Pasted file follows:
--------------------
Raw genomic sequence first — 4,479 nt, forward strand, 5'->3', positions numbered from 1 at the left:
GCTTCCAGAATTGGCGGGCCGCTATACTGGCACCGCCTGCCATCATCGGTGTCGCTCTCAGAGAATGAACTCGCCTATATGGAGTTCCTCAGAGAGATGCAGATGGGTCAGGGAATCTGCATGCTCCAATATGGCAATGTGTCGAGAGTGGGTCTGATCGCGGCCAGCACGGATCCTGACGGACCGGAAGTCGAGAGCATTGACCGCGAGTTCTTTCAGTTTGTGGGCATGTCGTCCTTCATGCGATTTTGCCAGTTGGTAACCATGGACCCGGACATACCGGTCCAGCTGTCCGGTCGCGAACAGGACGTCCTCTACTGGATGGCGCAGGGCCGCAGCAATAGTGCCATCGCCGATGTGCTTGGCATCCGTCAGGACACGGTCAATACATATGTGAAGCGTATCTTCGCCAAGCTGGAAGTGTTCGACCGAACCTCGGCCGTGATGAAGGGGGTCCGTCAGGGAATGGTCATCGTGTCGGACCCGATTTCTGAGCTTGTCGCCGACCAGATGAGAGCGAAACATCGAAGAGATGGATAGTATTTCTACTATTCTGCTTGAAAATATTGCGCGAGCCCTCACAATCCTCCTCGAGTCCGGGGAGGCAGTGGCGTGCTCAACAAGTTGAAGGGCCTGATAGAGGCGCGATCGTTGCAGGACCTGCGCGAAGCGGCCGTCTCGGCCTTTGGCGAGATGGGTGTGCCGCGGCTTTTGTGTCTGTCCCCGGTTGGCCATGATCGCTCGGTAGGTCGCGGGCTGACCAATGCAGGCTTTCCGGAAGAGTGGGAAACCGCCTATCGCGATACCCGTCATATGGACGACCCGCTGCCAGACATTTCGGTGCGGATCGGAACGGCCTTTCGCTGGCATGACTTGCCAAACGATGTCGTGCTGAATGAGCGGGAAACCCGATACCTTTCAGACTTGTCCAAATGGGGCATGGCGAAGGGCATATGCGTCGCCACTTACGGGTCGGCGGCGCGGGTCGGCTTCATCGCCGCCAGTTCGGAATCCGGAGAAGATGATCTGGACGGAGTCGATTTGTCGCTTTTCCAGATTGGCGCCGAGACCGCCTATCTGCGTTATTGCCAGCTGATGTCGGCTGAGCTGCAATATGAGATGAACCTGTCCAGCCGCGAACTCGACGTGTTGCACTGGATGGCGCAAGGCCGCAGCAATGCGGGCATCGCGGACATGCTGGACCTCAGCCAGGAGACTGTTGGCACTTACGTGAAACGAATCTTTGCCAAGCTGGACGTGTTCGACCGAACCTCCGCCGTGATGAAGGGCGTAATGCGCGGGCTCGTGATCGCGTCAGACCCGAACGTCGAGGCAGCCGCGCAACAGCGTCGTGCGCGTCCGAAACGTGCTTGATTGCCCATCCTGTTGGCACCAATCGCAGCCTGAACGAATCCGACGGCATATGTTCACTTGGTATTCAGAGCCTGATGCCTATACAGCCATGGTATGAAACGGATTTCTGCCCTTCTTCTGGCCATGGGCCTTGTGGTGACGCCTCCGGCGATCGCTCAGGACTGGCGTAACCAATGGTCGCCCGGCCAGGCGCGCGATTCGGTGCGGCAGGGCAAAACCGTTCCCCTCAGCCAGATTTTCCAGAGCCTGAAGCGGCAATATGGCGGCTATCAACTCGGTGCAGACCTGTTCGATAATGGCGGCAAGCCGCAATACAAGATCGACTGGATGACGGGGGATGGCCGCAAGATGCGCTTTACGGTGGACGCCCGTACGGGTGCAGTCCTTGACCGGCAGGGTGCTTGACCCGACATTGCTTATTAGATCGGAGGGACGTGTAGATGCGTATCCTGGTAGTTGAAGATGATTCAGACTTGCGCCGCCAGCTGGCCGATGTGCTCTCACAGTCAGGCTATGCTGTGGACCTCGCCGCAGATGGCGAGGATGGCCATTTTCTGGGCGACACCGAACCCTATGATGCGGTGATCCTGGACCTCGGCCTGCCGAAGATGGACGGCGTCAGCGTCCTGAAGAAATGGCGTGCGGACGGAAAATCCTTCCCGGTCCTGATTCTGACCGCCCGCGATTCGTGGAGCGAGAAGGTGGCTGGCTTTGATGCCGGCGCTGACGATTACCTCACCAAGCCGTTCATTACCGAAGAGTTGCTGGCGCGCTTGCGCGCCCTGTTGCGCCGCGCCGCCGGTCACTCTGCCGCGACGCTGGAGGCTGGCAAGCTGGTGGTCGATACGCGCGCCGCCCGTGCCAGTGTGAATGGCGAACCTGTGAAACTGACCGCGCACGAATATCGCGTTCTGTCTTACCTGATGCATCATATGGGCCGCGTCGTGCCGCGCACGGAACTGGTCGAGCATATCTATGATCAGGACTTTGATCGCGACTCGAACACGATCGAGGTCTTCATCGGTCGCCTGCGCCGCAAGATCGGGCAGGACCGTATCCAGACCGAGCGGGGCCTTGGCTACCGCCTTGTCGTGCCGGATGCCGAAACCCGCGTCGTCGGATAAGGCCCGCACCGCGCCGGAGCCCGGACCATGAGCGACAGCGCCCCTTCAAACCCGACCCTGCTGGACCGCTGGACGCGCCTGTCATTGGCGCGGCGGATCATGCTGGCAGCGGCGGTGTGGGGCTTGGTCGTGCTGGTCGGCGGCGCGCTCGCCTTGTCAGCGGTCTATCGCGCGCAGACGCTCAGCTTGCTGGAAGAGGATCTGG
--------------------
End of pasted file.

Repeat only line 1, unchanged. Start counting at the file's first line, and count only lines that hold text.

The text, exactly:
Raw genomic sequence first — 4,479 nt, forward strand, 5'->3', positions numbered from 1 at the left: